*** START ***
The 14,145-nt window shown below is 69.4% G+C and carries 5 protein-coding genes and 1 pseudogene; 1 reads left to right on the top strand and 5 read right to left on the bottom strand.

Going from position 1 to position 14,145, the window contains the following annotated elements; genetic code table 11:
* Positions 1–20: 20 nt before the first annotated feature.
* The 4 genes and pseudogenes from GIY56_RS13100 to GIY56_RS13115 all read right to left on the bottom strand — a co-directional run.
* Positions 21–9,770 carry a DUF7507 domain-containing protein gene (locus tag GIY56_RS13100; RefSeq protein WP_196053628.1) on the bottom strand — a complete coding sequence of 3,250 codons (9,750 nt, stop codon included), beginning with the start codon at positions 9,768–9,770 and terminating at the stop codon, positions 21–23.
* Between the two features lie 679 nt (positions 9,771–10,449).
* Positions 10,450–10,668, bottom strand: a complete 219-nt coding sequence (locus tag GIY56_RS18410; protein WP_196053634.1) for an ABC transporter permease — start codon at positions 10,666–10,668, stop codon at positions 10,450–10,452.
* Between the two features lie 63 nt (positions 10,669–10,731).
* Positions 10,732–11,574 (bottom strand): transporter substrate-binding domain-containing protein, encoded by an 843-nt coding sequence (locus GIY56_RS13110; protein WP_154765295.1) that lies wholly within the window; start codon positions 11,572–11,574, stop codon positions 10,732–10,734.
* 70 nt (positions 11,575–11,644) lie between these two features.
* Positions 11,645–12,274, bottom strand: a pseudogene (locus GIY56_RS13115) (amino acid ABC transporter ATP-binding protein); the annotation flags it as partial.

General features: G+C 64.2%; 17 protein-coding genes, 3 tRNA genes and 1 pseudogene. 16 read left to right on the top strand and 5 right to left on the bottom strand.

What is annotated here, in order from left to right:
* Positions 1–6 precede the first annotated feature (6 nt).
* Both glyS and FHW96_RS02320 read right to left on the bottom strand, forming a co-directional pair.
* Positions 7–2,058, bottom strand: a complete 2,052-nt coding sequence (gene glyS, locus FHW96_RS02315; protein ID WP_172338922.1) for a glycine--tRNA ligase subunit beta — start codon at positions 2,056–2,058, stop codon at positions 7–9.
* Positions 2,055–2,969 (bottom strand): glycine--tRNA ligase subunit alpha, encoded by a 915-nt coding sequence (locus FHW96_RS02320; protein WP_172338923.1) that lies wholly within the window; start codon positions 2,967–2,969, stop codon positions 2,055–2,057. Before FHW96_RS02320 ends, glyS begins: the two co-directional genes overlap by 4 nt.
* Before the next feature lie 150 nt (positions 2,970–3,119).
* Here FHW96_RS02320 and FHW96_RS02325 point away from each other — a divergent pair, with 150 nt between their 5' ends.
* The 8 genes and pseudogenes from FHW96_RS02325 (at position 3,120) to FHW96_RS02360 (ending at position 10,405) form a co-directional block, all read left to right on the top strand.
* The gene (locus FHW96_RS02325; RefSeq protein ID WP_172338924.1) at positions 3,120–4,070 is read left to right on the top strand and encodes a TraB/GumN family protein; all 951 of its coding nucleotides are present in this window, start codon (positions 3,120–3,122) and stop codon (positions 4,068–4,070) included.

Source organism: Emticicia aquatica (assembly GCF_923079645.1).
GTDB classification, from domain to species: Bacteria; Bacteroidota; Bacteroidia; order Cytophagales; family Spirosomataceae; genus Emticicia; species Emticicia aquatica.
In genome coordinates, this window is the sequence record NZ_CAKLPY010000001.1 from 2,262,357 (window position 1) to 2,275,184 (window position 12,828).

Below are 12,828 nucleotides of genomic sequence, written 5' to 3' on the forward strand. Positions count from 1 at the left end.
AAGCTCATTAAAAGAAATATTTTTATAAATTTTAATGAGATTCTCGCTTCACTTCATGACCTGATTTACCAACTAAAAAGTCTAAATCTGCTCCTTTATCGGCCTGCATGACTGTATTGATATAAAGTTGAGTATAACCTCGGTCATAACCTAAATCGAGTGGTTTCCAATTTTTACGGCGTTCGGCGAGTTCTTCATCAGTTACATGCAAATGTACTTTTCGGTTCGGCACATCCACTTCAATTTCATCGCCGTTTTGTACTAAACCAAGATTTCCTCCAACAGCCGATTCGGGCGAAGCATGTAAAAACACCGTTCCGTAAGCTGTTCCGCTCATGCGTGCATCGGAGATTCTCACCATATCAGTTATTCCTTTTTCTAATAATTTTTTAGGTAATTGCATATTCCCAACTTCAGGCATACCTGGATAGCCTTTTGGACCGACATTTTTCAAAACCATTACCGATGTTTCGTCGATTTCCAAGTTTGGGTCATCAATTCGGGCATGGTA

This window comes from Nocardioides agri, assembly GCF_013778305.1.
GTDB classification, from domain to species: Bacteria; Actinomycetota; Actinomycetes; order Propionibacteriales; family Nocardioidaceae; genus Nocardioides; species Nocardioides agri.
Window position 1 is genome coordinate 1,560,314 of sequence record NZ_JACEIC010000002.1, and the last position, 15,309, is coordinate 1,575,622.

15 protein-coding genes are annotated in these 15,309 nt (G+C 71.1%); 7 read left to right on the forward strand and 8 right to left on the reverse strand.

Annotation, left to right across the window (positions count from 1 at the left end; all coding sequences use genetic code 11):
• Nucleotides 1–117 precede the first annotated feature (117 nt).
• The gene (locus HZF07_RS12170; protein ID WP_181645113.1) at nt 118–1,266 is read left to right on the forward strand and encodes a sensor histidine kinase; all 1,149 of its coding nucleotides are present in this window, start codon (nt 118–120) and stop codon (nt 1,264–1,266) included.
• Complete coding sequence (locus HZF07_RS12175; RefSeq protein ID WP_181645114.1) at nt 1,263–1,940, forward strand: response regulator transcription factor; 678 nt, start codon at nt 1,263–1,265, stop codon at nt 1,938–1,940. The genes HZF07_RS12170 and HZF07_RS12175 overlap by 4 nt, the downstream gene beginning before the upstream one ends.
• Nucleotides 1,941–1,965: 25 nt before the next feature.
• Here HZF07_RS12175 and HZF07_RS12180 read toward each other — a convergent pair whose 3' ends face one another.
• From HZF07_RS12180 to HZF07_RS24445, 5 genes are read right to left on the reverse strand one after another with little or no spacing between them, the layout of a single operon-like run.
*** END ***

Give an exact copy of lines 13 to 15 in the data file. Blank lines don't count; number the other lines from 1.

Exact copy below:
What is annotated here, in order from left to right:
* Positions 1–6 precede the first annotated feature (6 nt).
* Both glyS and FHW96_RS02320 read right to left on the bottom strand, forming a co-directional pair.